Well now that Mike Gascoyne seems to have properly left Toyota as technical director (chassis), some people are asking if he actually deserves to get another job in Formula 1. The people in the Pitpass Forums certainly seem sceptical! It is a comment that comes up every time Mike Gascoyne moves on to another team in a blaze of hype: he’s never been responsible for a World Championship-winning car.
But is it really feasible that Gascoyne made a name for himself purely through chance and bluffing as some in the Pitpass Forums seem to be suggesting? Well, looking at the career profile that the BBC provided in their article, it is hardly anything to set the pulse racing.
- 1989-1991: McLaren (aerodynamicist)
- 1991-94: Sauber (head of aerodynamics)
- 1994-98: Tyrrell (deputy technical director)
- 1998-2000: Jordan (technical director)
- 2001-03: Renault (technical director)
- 2003-06: Toyota (technical director chassis)
The only seriously impressive car there is the 1989 McLaren (Wikipedia says Gascoyne worked for Tyrrell in 1990 and 1991), and he probably didn’t have an awful lot of influence on that. Those years at Tyrrell in the mid-1990s are probably ones he would rather leave out of his CV — although at the time he apparently impressed Harvey Postlethwaite who was no dummy.
Gascoyne’s spells at Jordan, Renault and Toyota have all produced noticeable upswings. I don’t know how much input Gascoyne would have had, but when he joined Jordan in 1998 they hadn’t scored a single point. By the end of the season they had won a race and finished 4th in the Constructors’ Championship. 1999 was even more successful. But it also marked the high point, and Jordan’s descent also began under Gascoyne.
When he moved to Benetton / Renault it also marked the start of an upswing. 2001 was an absolutely horrendous season (they scored just 10 points and finished a disgusting 7th place in the Championship, compared with 20 points in 4th in 2000). But by 2003 they were showing real improvement — enough for them to win a race. But by the time that win came, Gascoyne had been sent on gardening leave. Some would say that the upswing in form was more to do with Renault’s impressive launch control system and the engine’s good accelleration than anything Gascoyne did. After all, the win did come at Hungaroring where a good start and accelleration is key.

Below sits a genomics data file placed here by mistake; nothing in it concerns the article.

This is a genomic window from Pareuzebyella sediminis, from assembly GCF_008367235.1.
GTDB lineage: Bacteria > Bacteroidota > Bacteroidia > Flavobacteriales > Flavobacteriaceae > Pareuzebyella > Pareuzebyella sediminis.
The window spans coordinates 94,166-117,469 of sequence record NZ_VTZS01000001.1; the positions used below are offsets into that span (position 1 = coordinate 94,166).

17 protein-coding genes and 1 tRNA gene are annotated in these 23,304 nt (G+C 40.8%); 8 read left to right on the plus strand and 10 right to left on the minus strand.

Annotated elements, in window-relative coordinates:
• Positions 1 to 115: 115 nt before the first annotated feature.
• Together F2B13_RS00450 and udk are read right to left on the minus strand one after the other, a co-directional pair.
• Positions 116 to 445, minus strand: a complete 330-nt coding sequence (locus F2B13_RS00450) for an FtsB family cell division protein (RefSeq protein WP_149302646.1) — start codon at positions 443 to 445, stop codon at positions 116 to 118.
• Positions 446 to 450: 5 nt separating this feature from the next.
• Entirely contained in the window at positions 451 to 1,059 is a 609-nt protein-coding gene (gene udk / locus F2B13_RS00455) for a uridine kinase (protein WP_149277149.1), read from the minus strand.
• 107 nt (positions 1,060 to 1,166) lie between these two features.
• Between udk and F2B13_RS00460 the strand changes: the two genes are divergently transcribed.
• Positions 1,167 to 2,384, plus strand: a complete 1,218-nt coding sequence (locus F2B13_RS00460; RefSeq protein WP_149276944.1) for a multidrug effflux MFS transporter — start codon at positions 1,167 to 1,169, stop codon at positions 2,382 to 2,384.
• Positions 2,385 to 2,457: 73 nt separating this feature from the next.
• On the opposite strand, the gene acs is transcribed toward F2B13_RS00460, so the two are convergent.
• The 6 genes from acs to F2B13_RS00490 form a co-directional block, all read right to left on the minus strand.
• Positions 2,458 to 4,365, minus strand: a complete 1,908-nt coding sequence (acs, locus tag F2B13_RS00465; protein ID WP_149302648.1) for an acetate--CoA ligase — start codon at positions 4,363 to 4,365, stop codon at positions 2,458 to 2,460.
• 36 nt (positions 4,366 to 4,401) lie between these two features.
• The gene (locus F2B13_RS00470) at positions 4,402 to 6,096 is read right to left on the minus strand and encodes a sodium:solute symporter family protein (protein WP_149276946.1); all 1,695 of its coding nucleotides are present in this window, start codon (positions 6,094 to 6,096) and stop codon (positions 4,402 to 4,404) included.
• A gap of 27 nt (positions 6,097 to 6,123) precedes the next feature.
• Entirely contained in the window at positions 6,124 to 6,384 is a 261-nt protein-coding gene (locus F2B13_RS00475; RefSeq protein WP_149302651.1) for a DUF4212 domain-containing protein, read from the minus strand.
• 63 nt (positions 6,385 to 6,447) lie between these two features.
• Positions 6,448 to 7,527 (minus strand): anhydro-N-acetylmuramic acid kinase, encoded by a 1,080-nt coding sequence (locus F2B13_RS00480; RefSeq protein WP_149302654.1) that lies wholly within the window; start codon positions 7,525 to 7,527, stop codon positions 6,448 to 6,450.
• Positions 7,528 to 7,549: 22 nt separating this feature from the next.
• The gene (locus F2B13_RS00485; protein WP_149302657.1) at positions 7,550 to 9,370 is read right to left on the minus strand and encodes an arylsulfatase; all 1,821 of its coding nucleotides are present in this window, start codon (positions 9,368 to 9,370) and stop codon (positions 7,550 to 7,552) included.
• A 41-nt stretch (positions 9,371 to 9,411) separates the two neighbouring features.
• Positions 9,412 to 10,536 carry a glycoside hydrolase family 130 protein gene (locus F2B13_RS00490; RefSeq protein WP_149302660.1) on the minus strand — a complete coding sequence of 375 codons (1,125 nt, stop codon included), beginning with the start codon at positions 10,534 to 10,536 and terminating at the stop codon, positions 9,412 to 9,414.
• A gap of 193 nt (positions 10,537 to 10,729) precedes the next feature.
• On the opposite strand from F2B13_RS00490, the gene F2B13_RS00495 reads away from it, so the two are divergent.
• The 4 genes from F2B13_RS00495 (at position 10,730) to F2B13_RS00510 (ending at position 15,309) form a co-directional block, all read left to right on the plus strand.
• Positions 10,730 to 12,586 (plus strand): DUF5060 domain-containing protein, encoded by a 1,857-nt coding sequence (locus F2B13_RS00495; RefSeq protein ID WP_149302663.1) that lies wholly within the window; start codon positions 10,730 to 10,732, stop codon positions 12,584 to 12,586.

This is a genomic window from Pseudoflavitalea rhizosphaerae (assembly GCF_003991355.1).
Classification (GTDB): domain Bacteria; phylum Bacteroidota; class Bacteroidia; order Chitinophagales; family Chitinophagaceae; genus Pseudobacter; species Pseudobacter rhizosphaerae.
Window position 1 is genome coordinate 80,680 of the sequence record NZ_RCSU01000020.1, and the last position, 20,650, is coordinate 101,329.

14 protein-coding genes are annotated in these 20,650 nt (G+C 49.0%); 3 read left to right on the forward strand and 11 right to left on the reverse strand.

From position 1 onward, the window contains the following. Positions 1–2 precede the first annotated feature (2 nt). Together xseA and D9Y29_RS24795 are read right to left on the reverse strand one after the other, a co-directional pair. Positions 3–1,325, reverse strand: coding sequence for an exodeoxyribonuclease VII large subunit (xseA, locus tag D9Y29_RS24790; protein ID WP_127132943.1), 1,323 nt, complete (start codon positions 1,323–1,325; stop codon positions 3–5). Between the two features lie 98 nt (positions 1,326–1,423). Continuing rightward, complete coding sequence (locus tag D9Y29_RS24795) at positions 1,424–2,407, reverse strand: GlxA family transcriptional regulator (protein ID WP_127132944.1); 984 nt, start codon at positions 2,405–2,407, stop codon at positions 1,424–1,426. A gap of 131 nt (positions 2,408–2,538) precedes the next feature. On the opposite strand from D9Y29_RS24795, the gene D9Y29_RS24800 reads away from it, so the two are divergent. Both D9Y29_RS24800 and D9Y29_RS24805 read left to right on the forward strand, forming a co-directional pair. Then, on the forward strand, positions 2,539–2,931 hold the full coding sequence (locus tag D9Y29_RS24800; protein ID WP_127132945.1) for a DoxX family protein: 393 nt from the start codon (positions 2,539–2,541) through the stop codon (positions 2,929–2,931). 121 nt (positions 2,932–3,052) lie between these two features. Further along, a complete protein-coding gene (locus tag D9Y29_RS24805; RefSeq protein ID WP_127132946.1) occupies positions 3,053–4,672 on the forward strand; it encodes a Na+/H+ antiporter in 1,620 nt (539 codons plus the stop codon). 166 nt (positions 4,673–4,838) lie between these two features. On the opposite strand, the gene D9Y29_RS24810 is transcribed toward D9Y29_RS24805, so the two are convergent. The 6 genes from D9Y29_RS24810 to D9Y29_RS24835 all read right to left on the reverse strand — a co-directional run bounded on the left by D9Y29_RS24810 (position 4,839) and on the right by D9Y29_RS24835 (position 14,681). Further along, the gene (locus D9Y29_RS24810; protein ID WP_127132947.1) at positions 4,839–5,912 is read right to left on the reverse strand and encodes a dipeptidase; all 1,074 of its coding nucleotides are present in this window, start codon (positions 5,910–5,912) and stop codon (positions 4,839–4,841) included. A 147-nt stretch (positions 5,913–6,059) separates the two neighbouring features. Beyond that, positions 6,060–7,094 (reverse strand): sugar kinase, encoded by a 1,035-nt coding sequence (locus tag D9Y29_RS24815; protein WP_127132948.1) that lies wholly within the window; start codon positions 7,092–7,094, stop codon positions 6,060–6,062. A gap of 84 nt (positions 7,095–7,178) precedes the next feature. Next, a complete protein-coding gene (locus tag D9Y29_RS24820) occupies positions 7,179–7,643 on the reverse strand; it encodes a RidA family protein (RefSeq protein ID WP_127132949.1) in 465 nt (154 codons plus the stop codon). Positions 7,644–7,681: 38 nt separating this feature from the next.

Rumour has it that Gascoyne wasn’t really keen on joining Toyota in the first place. He apparently went up to Flavio Briatore and waggled Toyota’s high offer in front of him. Gascoyne was looking for a wage rise, but instead he was told to go away and join Toyota. Briatore can’t have been much convinced about Gascoyne’s talent!
Let’s not underestimate the task that Gascoyne faced at Toyota. He had to turn a team that had always trundled around near the back of the grid into potential Championship winners. In 2002 they scored two points, the same amount as Minardi and Arrows (who went bust mid-season and didn’t even compete in all of the races). 2003 and 2004 saw only minor improvements.
But 2005 was truly a successful year for Toyota. Okay, their performance may have tailed off towards the end of the season, but at the start they were securing podium finishes at will, and they were still gabbing the odd one at the end of the season. They finished 4th, ahead of Williams and Honda. I would say that’s pretty good going.
At the start of the 2006 season, it is true that Toyota were a bit of a shambles. But that could easily be explained away as a tyre problem. And they’ve already turned it around by scoring a podium in round 3. And let’s also remember that if you forget the results of the 2005 season, those performances at the start of 2006 would not have been abnormally slow for Toyota.
Maybe you would still say “no excuses” — if Gascoyne is such a great technical director he shouldn’t be making cars that are finishing 14th and 16th in a field of 18 finishers, ahead of only a Midland and a Super Aguri. That only makes it all the more confusing, though, that Toyota and Gascoyne should decide to part company when they score a podium result again.
I think it is really difficult to judge just how good Gascoyne is. He’s had a hand in some teams’ greatest moments (Jordan and Toyota), but also some of their worst moments (Jordan and Renault). One thing I would say, though, is that I find it unlikely that any big team would want to hire Gascoyne. I am sure that Ferrari, McLaren, Williams, Honda, Red Bull and particularly Renault are all very happy with their current setup. If he gets another job as technical director for a Formula 1 team, it would probably be for Toro Rosso or somebody like that. It’s probably just as well he wants to “spend more time with his family”.